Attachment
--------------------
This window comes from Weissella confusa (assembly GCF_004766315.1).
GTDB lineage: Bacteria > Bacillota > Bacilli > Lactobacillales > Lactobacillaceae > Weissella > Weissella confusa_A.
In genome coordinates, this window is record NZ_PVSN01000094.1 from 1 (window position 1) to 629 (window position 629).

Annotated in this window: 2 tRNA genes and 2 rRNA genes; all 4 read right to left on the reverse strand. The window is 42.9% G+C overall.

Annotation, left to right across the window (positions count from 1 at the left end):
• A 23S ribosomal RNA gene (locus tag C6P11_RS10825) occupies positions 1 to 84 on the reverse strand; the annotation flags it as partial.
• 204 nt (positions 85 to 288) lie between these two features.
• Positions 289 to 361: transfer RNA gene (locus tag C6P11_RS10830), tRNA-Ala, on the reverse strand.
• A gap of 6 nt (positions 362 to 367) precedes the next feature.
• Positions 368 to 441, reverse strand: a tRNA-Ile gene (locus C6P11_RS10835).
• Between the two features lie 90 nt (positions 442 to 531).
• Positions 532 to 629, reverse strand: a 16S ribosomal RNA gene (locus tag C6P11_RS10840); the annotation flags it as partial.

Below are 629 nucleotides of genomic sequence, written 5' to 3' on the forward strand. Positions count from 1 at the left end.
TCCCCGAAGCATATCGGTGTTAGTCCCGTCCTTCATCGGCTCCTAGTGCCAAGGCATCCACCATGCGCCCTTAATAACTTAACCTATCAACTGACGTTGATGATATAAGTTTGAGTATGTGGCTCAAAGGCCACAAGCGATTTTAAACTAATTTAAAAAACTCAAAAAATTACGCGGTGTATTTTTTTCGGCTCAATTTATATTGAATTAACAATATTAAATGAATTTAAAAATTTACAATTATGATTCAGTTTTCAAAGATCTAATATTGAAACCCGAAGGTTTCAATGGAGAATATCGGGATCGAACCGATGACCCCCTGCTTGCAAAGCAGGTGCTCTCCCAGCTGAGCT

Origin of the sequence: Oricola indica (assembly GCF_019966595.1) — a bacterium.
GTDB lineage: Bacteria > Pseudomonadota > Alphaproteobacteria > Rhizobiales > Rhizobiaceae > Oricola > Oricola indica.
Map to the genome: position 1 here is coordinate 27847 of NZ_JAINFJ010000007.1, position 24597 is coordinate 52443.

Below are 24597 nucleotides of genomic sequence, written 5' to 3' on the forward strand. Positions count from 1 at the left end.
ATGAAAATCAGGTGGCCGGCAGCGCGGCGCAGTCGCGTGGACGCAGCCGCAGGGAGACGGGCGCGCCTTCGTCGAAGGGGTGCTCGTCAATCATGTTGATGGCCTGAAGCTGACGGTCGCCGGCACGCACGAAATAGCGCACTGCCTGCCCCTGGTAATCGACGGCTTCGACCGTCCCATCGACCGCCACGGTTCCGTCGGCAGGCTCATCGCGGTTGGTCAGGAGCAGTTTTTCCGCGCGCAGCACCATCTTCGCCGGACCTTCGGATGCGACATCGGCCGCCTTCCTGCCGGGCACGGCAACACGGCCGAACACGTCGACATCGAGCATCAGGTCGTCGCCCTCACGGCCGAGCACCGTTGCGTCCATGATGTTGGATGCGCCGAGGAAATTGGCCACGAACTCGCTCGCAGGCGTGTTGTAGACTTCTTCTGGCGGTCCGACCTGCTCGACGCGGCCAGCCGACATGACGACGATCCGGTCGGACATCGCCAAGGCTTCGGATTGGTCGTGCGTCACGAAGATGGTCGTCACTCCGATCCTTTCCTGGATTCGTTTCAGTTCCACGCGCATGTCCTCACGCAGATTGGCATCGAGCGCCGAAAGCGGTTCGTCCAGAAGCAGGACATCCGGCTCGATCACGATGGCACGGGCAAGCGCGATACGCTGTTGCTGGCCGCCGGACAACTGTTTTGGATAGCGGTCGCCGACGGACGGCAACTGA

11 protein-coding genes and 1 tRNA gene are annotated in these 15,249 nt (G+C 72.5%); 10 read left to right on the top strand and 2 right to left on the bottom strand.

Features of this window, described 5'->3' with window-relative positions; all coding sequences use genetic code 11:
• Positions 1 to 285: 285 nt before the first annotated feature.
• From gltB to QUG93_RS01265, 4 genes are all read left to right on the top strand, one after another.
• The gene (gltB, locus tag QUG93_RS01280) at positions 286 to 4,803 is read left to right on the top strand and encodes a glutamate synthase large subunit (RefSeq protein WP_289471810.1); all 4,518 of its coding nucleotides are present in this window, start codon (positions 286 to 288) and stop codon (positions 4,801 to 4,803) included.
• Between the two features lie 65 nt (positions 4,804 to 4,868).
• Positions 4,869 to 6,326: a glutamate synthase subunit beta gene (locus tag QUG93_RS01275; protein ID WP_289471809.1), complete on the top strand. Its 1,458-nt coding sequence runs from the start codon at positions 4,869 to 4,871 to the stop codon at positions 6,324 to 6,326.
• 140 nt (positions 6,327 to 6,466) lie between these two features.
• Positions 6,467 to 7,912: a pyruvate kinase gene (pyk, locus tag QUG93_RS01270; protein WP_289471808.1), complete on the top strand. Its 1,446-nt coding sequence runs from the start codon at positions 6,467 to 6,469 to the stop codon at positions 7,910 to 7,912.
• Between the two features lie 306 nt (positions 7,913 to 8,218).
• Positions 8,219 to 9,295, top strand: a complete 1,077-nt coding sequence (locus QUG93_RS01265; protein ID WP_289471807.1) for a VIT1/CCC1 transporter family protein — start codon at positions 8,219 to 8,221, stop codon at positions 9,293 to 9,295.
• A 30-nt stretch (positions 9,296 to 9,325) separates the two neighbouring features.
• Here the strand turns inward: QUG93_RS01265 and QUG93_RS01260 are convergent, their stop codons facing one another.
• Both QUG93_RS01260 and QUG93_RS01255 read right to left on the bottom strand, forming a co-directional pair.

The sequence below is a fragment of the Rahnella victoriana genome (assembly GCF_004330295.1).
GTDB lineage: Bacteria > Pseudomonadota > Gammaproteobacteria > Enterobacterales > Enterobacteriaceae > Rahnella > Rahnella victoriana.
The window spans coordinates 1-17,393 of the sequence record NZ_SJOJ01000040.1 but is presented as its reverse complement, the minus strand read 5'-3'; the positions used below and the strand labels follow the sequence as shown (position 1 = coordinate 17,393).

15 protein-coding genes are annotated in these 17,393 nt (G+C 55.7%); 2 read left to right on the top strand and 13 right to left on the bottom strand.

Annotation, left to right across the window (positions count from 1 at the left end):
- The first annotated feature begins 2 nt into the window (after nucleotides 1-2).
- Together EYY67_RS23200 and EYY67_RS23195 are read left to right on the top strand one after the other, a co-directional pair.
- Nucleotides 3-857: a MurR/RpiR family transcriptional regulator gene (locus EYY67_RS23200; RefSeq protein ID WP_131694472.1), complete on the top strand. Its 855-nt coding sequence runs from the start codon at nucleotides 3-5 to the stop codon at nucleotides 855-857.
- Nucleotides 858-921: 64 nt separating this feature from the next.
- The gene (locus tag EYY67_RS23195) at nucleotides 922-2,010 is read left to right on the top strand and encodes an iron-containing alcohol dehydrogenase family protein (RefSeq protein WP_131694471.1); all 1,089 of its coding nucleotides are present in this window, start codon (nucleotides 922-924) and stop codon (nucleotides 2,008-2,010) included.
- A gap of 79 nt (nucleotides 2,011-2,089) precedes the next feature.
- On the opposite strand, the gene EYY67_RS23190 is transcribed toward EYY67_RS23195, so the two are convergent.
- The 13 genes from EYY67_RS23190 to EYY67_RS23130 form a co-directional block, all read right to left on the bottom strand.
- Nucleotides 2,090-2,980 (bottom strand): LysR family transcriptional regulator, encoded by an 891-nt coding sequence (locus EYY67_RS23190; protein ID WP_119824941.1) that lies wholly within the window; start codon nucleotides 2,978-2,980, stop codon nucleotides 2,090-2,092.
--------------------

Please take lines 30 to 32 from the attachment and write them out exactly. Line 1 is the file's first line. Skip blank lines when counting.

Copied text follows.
• Positions 8,219 to 9,295, top strand: a complete 1,077-nt coding sequence (locus QUG93_RS01265; protein ID WP_289471807.1) for a VIT1/CCC1 transporter family protein — start codon at positions 8,219 to 8,221, stop codon at positions 9,293 to 9,295.
• A 30-nt stretch (positions 9,296 to 9,325) separates the two neighbouring features.
• Here the strand turns inward: QUG93_RS01265 and QUG93_RS01260 are convergent, their stop codons facing one another.